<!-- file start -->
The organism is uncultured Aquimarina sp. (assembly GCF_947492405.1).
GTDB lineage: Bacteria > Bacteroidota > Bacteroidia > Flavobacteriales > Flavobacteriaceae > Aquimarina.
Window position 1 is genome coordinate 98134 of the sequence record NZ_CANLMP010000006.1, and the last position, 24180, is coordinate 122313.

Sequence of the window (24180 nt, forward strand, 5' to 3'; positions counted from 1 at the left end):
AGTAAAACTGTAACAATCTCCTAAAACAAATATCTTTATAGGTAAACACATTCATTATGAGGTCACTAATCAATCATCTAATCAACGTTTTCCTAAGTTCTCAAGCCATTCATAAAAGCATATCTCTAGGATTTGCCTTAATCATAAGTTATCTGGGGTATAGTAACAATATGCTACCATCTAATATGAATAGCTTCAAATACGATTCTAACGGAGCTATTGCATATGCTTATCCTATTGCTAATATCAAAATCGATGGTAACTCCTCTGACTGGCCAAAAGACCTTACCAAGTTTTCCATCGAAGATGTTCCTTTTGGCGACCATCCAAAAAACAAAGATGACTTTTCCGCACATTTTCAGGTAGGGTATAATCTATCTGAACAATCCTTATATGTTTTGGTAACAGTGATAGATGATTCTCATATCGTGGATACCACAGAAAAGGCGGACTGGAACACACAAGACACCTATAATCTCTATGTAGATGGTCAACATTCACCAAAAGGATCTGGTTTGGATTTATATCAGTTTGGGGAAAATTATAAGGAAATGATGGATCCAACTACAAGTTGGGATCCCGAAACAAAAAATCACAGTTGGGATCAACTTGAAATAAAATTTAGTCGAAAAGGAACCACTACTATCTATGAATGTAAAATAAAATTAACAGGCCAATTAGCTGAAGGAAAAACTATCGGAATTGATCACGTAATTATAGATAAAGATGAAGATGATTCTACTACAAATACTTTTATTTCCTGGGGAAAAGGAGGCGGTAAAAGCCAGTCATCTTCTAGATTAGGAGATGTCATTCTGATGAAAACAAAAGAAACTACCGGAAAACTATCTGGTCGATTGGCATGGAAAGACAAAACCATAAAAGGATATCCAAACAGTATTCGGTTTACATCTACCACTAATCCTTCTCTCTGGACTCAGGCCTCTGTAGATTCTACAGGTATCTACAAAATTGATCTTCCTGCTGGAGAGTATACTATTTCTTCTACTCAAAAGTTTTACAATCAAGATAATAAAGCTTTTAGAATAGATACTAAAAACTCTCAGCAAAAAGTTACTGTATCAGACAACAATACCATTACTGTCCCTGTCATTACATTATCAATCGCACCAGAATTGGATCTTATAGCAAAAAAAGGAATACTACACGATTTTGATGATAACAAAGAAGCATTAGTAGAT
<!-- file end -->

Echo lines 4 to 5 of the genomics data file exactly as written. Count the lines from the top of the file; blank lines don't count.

Sequence of the window (24180 nt, forward strand, 5' to 3'; positions counted from 1 at the left end):
AGTAAAACTGTAACAATCTCCTAAAACAAATATCTTTATAGGTAAACACATTCATTATGAGGTCACTAATCAATCATCTAATCAACGTTTTCCTAAGTTCTCAAGCCATTCATAAAAGCATATCTCTAGGATTTGCCTTAATCATAAGTTATCTGGGGTATAGTAACAATATGCTACCATCTAATATGAATAGCTTCAAATACGATTCTAACGGAGCTATTGCATATGCTTATCCTATTGCTAATATCAAAATCGATGGTAACTCCTCTGACTGGCCAAAAGACCTTACCAAGTTTTCCATCGAAGATGTTCCTTTTGGCGACCATCCAAAAAACAAAGATGACTTTTCCGCACATTTTCAGGTAGGGTATAATCTATCTGAACAATCCTTATATGTTTTGGTAACAGTGATAGATGATTCTCATATCGTGGATACCACAGAAAAGGCGGACTGGAACACACAAGACACCTATAATCTCTATGTAGATGGTCAACATTCACCAAAAGGATCTGGTTTGGATTTATATCAGTTTGGGGAAAATTATAAGGAAATGATGGATCCAACTACAAGTTGGGATCCCGAAACAAAAAATCACAGTTGGGATCAACTTGAAATAAAATTTAGTCGAAAAGGAACCACTACTATCTATGAATGTAAAATAAAATTAACAGGCCAATTAGCTGAAGGAAAAACTATCGGAATTGATCACGTAATTATAGATAAAGATGAAGATGATTCTACTACAAATACTTTTATTTCCTGGGGAAAAGGAGGCGGTAAAAGCCAGTCATCTTCTAGATTAGGAGATGTCATTCTGATGAAAACAAAAGAAACTACCGGAAAACTATCTGGTCGATTGGCATGGAAAGACAAAACCATAAAAGGATATCCAAACAGTATTCGGTTTACATCTACCACTAATCCTTCTCTCTGGACTCAGGCCTCTGTAGATTCTACAGGTATCTACAAAATTGATCTTCCTGCTGGAGAGTATACTATTTCTTCTACTCAAAAGTTTTACAATCAAGATAATAAAGCTTTTAGAATAGATACTAAAAACTCTCAGCAAAAAGTTACTGTATCAGACAACAATACCATTACTGTCCCTGTCATTACATTATCAATCGCACCAGAATTGGATCTTATAGCAAAAAAAGGAATACTACACGATTTTGATGATAACAAAGAAGCATTAGTAGAT